• The LMK03000 family of devices are programmed using several 32-bit registers which control the device’s operation. The registers consist of a data field and an address field. The last 4 register bits, ADDR[3:0], form the address field. The remaining 28 bits form the data field DATA[27:0]. Data bits set on the DATAuWire signal are clocked into a shift register, MSB first, on each rising edge of the CLKuWire signal. On the rising edge of the LEuWire signal, the data is sent from the shift register to the addressed register determined by the LSB bits. After the programming is complete the CLKuWire, DATAuWire, and LEuWire signals should be returned to a low state. It is recommended that the slew rate of CLKuWire, DATAuWire, and LEuWire should be at least 30 V/μs
  • Transmission line theory should be followed for good impedance matching to prevent reflections. Clock drivers should be presented with the proper loads. Receivers should be presented with a signal biased to their specified DC bias level for proper operation. It is possible to drive a non-LVPECL or non-LVDS receiver with a LVDS or LVPECL driver as long as the guidelines in this page are followed. Check the datasheet of the receiver or input being driven to determine the best termination and coupling method to be sure that the receiver is biased at its optimum DC voltage.
  • This page shows about the Termination for DC coupled Differential operation for LVDS and LVPECL operation. For DC coupled operation of an LVDS driver, terminate with 100 Ω as close as possible to the LVDS receiver. To ensure proper LVDS operation when DC coupling it is recommend to use LVDS receivers without fail-safe or internal input bias such as DS90LV110T. For DC coupled operation of an LVPECL driver, terminate with 50 Ω to Vcc - 2V.
  • Here shows the Termination for AC coupled Differential operation for LVDS and LVPECL operation. AC coupling allows for shifting the DC bias level (common mode voltage) when driving different receiver standards. Since AC coupling prevents the driver from providing a DC bias voltage at the receiver it is important to ensure the receiver is biased to its ideal DC level. When driving LVDS receivers with an LVDS driver, the signal may be AC coupled by adding DC blocking capacitors, however the proper DC bias point needs to be established at the receiver. LVPECL drivers require a DC path to ground. When AC coupling an LVPECL signal use 120 Ω emitter resistors close to the LVPECL driver to provide a DC path to ground.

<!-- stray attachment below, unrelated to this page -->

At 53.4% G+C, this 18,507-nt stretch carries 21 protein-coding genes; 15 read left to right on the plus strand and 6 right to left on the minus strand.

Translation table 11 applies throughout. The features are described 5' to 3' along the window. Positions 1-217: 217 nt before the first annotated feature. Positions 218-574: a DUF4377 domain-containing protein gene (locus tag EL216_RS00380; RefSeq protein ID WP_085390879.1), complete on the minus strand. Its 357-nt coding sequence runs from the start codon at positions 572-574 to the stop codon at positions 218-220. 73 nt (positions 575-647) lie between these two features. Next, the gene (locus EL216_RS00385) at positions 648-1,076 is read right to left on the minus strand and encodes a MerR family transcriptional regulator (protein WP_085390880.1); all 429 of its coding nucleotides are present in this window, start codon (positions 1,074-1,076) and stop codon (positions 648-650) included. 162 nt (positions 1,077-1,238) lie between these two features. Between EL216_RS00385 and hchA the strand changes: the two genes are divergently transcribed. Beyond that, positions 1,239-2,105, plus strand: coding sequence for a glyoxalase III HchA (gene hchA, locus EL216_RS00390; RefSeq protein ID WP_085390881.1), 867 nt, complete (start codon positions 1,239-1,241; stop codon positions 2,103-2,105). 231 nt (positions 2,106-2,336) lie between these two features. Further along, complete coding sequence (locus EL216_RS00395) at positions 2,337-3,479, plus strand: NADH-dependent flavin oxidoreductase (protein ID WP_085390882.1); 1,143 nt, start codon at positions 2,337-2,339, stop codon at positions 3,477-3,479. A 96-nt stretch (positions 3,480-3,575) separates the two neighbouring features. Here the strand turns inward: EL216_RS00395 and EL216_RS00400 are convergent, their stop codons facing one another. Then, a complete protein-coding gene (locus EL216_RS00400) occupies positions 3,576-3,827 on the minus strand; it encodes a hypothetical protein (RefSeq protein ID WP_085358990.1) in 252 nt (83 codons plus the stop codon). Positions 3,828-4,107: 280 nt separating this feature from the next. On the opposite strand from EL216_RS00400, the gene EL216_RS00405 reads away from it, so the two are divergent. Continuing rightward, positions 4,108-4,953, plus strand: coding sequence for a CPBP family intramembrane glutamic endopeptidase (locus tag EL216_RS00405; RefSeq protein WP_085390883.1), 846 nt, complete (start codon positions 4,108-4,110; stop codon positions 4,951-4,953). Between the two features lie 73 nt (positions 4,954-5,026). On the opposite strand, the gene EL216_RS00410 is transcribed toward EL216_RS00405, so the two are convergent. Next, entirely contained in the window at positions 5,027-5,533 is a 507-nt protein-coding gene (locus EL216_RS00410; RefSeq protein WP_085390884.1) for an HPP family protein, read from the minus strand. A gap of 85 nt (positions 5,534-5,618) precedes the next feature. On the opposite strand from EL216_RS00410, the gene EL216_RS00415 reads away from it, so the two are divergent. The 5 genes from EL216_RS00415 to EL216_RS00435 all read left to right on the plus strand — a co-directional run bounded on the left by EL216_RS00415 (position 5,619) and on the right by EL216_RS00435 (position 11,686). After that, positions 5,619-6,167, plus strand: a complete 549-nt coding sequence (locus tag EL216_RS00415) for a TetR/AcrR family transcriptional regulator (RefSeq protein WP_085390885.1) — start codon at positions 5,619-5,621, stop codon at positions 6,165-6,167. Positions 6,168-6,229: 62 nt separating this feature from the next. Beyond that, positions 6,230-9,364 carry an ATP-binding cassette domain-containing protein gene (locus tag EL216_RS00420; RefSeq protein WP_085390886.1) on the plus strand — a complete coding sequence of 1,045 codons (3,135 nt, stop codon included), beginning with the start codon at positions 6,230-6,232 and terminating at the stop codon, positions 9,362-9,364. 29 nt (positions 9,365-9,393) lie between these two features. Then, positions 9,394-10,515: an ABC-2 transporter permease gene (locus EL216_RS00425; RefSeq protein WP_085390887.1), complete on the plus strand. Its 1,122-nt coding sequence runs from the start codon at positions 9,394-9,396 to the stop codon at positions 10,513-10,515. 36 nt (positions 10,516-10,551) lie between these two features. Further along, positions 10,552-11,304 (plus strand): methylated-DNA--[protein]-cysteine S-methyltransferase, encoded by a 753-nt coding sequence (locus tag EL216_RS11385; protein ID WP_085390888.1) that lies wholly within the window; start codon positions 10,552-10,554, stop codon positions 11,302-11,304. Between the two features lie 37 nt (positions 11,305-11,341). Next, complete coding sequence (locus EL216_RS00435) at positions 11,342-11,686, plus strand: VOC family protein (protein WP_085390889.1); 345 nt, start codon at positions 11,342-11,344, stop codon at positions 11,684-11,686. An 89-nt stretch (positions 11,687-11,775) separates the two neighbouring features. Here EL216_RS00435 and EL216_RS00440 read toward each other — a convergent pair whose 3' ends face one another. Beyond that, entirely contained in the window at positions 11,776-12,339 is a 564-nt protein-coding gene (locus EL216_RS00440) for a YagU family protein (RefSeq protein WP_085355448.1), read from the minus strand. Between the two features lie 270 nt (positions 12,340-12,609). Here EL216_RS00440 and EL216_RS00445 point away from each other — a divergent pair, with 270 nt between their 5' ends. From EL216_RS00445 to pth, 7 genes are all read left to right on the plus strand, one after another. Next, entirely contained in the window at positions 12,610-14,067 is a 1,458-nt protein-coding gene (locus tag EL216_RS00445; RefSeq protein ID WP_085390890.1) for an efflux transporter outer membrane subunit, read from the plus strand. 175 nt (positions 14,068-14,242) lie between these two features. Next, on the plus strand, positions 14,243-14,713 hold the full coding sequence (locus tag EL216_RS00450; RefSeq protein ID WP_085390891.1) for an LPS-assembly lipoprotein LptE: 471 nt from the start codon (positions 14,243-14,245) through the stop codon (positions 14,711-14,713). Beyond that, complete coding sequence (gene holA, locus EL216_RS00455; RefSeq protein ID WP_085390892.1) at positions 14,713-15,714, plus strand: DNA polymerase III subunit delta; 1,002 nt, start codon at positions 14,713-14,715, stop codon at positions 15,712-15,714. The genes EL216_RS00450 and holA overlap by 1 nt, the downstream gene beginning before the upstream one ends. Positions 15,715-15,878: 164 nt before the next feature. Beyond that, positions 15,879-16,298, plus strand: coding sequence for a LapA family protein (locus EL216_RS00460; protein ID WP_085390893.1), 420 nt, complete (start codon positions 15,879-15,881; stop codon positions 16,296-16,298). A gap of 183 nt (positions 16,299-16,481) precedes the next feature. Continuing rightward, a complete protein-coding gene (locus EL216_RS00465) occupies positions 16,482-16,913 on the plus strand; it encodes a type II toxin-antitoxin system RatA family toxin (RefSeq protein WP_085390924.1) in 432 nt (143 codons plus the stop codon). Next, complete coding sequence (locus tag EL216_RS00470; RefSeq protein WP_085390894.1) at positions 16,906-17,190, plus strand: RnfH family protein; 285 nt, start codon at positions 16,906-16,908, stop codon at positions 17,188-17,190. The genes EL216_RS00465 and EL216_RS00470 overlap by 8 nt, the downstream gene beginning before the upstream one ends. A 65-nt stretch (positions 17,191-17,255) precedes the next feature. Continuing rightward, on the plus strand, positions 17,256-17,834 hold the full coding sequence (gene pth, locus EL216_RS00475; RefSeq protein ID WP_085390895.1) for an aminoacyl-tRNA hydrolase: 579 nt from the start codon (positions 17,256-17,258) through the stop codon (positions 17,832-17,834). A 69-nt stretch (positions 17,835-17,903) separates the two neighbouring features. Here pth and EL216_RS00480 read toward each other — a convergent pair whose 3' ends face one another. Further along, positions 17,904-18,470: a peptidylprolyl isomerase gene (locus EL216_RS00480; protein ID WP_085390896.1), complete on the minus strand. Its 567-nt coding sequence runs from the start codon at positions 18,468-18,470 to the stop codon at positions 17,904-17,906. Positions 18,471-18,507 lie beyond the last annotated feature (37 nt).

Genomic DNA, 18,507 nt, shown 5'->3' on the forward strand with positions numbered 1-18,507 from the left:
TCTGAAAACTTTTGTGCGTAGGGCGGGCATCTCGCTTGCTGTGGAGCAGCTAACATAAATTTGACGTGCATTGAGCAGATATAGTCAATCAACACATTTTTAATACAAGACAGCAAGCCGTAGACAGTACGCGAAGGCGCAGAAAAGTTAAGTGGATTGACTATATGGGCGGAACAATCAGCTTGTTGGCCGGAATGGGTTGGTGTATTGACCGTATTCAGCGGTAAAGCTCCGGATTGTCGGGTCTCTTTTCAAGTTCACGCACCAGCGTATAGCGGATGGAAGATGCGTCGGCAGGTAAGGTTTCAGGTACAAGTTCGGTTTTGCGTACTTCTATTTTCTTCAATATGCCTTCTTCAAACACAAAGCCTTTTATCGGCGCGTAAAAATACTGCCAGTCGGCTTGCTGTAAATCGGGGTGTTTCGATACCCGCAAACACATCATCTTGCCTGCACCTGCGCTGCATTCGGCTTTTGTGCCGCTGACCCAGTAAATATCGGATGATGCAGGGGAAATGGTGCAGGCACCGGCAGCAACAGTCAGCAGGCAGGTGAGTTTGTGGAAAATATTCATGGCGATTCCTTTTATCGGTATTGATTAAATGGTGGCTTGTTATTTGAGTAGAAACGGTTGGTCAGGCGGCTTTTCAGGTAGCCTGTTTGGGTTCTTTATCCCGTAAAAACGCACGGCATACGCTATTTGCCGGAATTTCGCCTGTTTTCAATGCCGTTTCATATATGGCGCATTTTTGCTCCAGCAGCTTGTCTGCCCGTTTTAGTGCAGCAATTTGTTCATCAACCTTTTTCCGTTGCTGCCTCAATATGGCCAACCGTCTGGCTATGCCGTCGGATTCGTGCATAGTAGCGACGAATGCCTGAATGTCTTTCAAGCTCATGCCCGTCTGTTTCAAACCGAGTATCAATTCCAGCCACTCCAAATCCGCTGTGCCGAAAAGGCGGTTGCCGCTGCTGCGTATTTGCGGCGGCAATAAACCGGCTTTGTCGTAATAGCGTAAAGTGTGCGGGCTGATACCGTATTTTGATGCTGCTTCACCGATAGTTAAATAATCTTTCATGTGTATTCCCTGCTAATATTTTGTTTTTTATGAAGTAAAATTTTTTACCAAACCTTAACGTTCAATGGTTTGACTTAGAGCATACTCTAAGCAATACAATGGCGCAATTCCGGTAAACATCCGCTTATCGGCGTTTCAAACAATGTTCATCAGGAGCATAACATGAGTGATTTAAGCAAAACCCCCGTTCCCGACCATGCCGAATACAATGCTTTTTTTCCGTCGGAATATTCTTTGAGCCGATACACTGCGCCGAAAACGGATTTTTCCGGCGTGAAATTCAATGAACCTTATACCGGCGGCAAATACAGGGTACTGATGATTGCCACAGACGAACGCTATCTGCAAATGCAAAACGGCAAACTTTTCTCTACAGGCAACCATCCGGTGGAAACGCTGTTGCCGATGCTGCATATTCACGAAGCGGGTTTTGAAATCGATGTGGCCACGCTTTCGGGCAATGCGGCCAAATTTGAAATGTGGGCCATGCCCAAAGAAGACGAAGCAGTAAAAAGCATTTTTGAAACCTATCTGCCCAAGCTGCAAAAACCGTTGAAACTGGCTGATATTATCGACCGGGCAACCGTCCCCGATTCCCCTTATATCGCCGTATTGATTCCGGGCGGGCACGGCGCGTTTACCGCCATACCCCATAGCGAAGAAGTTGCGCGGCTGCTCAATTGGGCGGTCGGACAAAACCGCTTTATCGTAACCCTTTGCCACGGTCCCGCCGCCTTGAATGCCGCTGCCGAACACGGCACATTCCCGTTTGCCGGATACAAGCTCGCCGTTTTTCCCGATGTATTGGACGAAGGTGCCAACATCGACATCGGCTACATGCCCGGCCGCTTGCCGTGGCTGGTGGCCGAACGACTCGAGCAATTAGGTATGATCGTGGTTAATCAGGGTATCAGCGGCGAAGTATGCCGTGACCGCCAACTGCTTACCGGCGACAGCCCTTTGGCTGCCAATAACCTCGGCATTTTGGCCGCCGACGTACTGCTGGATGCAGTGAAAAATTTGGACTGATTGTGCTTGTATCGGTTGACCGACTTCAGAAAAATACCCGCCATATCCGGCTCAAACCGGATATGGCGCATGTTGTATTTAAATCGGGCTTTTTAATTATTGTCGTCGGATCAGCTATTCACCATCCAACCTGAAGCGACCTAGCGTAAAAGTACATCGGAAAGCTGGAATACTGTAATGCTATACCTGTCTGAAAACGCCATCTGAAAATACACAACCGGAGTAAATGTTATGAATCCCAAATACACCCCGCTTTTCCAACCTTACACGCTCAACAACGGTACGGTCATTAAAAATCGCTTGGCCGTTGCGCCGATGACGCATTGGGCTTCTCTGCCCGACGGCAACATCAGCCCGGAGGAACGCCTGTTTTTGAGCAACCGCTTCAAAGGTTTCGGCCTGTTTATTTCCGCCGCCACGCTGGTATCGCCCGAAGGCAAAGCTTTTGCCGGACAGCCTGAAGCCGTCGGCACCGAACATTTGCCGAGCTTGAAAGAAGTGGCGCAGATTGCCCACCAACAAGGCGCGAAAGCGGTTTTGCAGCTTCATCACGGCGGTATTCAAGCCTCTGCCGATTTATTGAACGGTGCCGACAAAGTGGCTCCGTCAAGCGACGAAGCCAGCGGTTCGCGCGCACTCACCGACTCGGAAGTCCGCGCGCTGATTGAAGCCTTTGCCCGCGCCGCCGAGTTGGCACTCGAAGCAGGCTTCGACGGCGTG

• The LMK03000 family of devices are programmed using several 32-bit registers which control the device&apos;s operation. Registers R0 through R7 control the eight clock outputs. Register R0 controls CLKout0, Register R1 controls CLKout1, and so on. There is one additional bit in register R0 called RESET. The recommended programming sequence involves programming R0 with the reset bit set (RESET = 1) to ensure the device is in a default state. It is not necessary to program R0 again, but if R0 is programmed again, the reset bit is programmed clear (RESET = 0). Registers are programmed in order with R15 being the last register programmed.
  • Here shows an LMK03000 family device used in a typical application. In this setup the clock may be multiplied, reconditioned, and redistributed. Both the OSCin / OSCin* and CLKoutX / CLKoutX* pins can be used in a single-ended or a differential fashion, The GOE pin needs to be high for the outputs to operate. One technique sometimes used is to take the output of the LD (Lock Detect) pin and use this as an input to the GOE pin.
  • Thank you for taking the time to view this presentation on “ LMK03000 Family of Precision Clock Conditioners” . If you would like to learn more or go on to purchase some of these devices, you may either click on the part list link, or simple call our sales hotline. For more technical information you may either visit the National Semiconductor site, or if you would prefer to speak to someone live, please call our hotline number, or even use our ‘live chat’ online facility.
  • LMK03000 Family of Precision Clock Conditioners

    1. 1. LMK03000 Family of Precision Clock Conditioners <ul><li>Source: National Semiconductor </li></ul>
    2. 2. Introduction <ul><li>Purpose </li></ul><ul><ul><li>Overview of Precision Clock Conditioner with Integrated VCO </li></ul></ul><ul><li>Outline </li></ul><ul><ul><li>Basic knowledge of precision clock conditioner </li></ul></ul><ul><ul><li>Overview of LMK03000 family and its target applications </li></ul></ul><ul><ul><li>System / Functional Block Diagram. </li></ul></ul><ul><ul><li>Application information </li></ul></ul><ul><li>Content </li></ul><ul><ul><li>16 pages </li></ul></ul>
    3. 3. Precision Clock Conditioners Basics <ul><li>A clock conditioner gives the designer the capability to design a complete clock architecture (sub-system) that achieves the best possible performance for the cost. </li></ul><ul><li>A clock conditioner gives the designer the capability to not only generate a precision clock, but also to re-condition and distribute a derived or externally generated clock. </li></ul><ul><li>The key characteristics of a precision clock conditioner include: </li></ul><ul><ul><li>noise performance </li></ul></ul><ul><ul><li>skew between the outputs in a multi-output device, or clock distribution stage </li></ul></ul><ul><li>Applications </li></ul><ul><ul><li>In a clock reconditioning application, the objective is to reduce the noise on an existing clock, sometimes referred to as jitter cleaning. </li></ul></ul><ul><ul><li>A clock conditioner could be used as a jitter cleaner is a Clock and Data Recovery (CDR) application, </li></ul></ul><ul><ul><li>In clock multiplier applications, the VCO is locked to a multiple of the input clock signal, so that it can be divided down to several different frequencies and distributed. </li></ul></ul>